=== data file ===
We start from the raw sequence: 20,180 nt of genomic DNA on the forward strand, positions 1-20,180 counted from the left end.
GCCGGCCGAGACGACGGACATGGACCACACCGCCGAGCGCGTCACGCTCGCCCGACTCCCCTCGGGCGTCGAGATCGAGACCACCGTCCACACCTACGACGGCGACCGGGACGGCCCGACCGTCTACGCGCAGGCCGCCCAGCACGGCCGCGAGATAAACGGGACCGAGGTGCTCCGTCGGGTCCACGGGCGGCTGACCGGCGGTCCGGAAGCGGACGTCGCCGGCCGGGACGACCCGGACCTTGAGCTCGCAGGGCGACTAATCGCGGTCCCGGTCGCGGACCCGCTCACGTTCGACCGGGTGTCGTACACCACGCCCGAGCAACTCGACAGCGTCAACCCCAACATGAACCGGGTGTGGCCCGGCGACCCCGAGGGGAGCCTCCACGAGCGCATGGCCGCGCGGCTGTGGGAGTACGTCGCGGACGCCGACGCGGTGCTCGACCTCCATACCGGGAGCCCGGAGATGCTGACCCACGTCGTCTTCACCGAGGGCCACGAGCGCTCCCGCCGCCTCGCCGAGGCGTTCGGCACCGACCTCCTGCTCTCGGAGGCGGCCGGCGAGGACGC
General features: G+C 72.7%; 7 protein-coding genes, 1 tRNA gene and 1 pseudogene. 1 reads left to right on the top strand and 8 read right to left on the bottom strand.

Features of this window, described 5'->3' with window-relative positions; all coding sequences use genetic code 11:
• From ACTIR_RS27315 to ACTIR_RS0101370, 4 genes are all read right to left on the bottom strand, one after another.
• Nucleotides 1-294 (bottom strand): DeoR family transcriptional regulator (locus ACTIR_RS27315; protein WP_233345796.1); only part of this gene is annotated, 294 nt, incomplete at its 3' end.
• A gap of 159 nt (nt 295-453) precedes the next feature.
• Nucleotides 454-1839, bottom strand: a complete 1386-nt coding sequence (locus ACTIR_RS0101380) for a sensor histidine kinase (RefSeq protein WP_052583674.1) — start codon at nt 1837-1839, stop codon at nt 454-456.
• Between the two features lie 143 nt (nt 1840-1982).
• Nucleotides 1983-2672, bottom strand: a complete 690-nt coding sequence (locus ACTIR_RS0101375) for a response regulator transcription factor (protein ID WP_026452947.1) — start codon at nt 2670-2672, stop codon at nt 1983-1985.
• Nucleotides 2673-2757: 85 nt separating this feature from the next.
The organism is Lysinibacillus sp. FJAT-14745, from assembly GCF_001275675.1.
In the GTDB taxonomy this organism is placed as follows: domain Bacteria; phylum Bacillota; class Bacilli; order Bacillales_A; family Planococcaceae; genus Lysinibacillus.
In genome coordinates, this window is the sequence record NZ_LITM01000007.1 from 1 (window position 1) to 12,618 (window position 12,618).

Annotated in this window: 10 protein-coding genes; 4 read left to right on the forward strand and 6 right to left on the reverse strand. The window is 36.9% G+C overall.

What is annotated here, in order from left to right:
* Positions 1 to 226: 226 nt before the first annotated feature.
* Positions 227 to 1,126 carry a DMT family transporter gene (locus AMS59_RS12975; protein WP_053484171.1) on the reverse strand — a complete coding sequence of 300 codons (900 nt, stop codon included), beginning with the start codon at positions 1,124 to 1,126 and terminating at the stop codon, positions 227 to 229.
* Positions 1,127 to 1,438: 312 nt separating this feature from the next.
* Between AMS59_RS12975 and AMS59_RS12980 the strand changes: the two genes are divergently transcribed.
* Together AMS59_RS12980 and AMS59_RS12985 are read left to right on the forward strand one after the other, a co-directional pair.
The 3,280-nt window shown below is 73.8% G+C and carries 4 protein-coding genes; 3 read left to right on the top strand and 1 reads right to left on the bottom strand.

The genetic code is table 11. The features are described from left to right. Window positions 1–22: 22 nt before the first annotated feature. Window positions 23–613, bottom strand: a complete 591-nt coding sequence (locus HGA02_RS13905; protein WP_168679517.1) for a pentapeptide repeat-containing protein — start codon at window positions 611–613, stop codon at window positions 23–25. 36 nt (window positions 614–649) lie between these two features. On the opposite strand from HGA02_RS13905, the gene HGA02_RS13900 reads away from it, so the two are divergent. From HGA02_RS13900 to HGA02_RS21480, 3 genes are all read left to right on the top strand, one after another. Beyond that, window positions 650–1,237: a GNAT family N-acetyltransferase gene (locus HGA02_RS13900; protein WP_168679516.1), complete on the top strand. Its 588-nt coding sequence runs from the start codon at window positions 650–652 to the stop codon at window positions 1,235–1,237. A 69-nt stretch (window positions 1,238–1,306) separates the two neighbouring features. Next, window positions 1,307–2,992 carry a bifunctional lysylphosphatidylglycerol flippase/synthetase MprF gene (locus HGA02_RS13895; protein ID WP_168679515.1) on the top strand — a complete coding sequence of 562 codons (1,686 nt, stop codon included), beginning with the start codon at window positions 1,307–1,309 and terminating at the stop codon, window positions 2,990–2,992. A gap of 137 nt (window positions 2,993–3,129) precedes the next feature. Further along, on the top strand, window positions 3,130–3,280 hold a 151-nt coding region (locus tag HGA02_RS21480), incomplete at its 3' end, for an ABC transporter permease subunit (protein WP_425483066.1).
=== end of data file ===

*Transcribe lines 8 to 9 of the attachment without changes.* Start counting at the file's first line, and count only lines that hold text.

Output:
• Nucleotides 454-1839, bottom strand: a complete 1386-nt coding sequence (locus ACTIR_RS0101380) for a sensor histidine kinase (RefSeq protein WP_052583674.1) — start codon at nt 1837-1839, stop codon at nt 454-456.
• Between the two features lie 143 nt (nt 1840-1982).